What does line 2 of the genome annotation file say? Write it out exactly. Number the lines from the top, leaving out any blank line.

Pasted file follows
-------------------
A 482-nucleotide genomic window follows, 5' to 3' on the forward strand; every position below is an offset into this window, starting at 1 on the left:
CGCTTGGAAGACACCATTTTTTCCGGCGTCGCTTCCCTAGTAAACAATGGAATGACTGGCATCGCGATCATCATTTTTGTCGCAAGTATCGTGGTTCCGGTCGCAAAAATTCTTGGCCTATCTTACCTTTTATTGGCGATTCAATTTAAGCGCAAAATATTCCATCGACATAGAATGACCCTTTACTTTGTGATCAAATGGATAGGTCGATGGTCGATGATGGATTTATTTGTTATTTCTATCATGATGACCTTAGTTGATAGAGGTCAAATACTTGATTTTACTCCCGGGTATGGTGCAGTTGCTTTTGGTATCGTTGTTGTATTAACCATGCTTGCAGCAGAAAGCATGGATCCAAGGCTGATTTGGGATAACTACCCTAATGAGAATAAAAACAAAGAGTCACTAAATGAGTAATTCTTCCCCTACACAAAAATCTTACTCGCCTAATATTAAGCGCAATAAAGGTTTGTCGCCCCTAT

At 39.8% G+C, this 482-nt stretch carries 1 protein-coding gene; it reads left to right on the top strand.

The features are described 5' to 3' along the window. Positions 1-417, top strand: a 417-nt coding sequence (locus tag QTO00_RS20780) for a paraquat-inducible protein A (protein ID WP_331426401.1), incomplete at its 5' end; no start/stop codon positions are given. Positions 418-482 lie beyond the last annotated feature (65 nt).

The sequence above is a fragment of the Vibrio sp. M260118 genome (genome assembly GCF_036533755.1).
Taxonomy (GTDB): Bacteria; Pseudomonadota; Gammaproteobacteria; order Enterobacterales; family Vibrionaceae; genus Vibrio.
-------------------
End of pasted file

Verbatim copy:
CGCTTGGAAGACACCATTTTTTCCGGCGTCGCTTCCCTAGTAAACAATGGAATGACTGGCATCGCGATCATCATTTTTGTCGCAAGTATCGTGGTTCCGGTCGCAAAAATTCTTGGCCTATCTTACCTTTTATTGGCGATTCAATTTAAGCGCAAAATATTCCATCGACATAGAATGACCCTTTACTTTGTGATCAAATGGATAGGTCGATGGTCGATGATGGATTTATTTGTTATTTCTATCATGATGACCTTAGTTGATAGAGGTCAAATACTTGATTTTACTCCCGGGTATGGTGCAGTTGCTTTTGGTATCGTTGTTGTATTAACCATGCTTGCAGCAGAAAGCATGGATCCAAGGCTGATTTGGGATAACTACCCTAATGAGAATAAAAACAAAGAGTCACTAAATGAGTAATTCTTCCCCTACACAAAAATCTTACTCGCCTAATATTAAGCGCAATAAAGGTTTGTCGCCCCTAT